Physicians, physical therapists, and researchers at the University of Rochester Medical Center are launching a large international study aimed at improving the care of muscular dystrophy patients worldwide.
Neurologist Robert "Berch" Griggs, M.D., is heading the study of treatments for Duchenne muscular dystrophy, the most common form of the disease that affects children. The condition, which affects boys almost exclusively, progresses rapidly. Boys' symptoms start when they are toddlers; untreated, they end up in a wheelchair before they become teenagers. With today's best treatments, the disease, which affects about 28,000 boys and young men in the United States, is often fatal by the time a patient reaches his 20s or early 30s.
Despite decades of research, Griggs calls the current treatment landscape for the disease "chaotic." Recently he has identified 29 different treatment regimens in use by doctors around the world.
The central feature of Duchenne muscular dystrophy is muscle weakness. The first symptoms, often seen around age 2 or 3, usually come when a boy has difficulty running, jumping, or climbing stairs. From there, even with treatment, the disease progresses very quickly. Boys are often confined to a wheelchair by age 9 or 10 because of weakness in their legs; their breathing muscles begin to fail and their heart muscle weakens dramatically in their teen years. Most patients begin receiving assisted breathing with a ventilator while they are teenagers.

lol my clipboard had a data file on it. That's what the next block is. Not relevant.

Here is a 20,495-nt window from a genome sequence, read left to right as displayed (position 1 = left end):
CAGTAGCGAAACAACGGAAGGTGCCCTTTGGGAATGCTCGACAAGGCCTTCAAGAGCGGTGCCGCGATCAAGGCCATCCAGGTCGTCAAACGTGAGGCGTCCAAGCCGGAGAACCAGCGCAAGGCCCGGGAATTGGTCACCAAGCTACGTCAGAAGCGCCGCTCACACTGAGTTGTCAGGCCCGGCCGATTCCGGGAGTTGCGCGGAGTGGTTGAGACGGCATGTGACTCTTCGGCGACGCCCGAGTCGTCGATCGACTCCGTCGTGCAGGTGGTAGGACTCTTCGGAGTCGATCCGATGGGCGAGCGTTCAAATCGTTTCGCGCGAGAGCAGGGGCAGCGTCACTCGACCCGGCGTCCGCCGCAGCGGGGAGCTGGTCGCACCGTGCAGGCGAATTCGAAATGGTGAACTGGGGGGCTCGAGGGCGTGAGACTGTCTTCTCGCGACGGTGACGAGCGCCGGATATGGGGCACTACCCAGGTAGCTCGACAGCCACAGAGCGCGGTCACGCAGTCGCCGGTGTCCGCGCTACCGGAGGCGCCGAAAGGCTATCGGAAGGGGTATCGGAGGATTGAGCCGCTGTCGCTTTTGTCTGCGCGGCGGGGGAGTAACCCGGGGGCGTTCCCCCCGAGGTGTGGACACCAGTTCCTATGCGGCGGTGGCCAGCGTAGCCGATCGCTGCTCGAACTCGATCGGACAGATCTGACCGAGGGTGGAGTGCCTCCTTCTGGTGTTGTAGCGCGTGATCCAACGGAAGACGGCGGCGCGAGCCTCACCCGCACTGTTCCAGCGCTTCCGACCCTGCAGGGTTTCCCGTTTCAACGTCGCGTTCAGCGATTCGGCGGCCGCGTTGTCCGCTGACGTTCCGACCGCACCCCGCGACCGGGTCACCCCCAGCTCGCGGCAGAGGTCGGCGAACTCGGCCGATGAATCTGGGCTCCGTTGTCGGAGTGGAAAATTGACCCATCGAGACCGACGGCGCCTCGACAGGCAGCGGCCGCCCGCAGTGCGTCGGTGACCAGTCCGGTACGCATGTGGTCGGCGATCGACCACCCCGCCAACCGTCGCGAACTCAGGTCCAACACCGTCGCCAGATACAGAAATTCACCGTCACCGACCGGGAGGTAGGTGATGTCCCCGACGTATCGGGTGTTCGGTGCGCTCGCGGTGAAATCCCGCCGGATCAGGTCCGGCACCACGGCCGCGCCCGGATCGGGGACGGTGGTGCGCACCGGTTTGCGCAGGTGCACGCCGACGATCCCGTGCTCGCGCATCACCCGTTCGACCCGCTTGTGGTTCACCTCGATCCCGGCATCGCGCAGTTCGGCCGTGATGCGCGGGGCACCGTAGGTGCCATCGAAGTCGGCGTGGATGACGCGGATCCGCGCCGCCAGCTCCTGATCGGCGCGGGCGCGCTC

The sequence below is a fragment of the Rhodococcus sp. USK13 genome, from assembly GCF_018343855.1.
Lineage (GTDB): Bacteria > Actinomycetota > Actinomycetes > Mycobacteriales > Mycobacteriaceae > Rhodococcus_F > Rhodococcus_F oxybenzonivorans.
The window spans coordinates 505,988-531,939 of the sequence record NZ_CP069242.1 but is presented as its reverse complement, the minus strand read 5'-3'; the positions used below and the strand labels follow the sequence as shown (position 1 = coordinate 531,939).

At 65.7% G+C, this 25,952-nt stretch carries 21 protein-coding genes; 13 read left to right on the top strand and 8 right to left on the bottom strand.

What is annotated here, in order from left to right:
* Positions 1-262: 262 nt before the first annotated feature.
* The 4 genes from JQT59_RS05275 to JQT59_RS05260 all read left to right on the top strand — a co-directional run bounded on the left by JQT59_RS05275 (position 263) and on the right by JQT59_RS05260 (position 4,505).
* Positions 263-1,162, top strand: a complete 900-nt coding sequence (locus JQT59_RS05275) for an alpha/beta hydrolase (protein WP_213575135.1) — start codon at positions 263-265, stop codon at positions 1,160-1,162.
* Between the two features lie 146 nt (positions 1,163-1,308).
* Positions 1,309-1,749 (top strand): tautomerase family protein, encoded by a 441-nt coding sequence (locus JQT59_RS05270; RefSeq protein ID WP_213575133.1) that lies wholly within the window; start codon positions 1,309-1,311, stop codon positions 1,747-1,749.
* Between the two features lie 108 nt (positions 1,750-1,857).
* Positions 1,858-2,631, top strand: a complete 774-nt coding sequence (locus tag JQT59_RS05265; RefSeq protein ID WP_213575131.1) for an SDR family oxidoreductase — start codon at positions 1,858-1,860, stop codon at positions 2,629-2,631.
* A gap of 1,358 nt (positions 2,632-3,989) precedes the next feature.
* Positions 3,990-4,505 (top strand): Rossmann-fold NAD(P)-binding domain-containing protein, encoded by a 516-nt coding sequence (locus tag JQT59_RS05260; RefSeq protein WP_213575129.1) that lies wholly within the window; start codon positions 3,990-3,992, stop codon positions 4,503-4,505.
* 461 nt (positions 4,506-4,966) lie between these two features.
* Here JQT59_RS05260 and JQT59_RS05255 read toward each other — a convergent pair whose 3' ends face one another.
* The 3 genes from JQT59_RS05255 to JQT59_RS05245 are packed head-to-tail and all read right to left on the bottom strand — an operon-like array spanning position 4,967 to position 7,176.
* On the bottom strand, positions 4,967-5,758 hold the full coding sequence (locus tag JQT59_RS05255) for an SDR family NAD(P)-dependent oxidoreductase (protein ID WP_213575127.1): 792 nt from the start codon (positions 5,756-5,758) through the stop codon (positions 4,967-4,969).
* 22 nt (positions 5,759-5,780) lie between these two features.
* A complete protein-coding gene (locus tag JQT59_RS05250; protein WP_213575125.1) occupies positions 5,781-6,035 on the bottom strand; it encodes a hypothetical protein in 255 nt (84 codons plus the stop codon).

About two-thirds of cases occur in families with a history of the disease - the genetic flaw responsible is passed from mother to son - but about one-third of cases occur spontaneously. That's because the disease's roots lie in a genetic flaw in the massive gene responsible for making a protein known as dystrophin, which helps make and keep muscles strong and stable. Weighing in at 2 million chemical bases, the gene is the biggest in the human body, and mutations are relatively frequent. In patients with a mutation, the body does not make enough dystrophin, and muscle fibers are gradually replaced with fat and other tissue.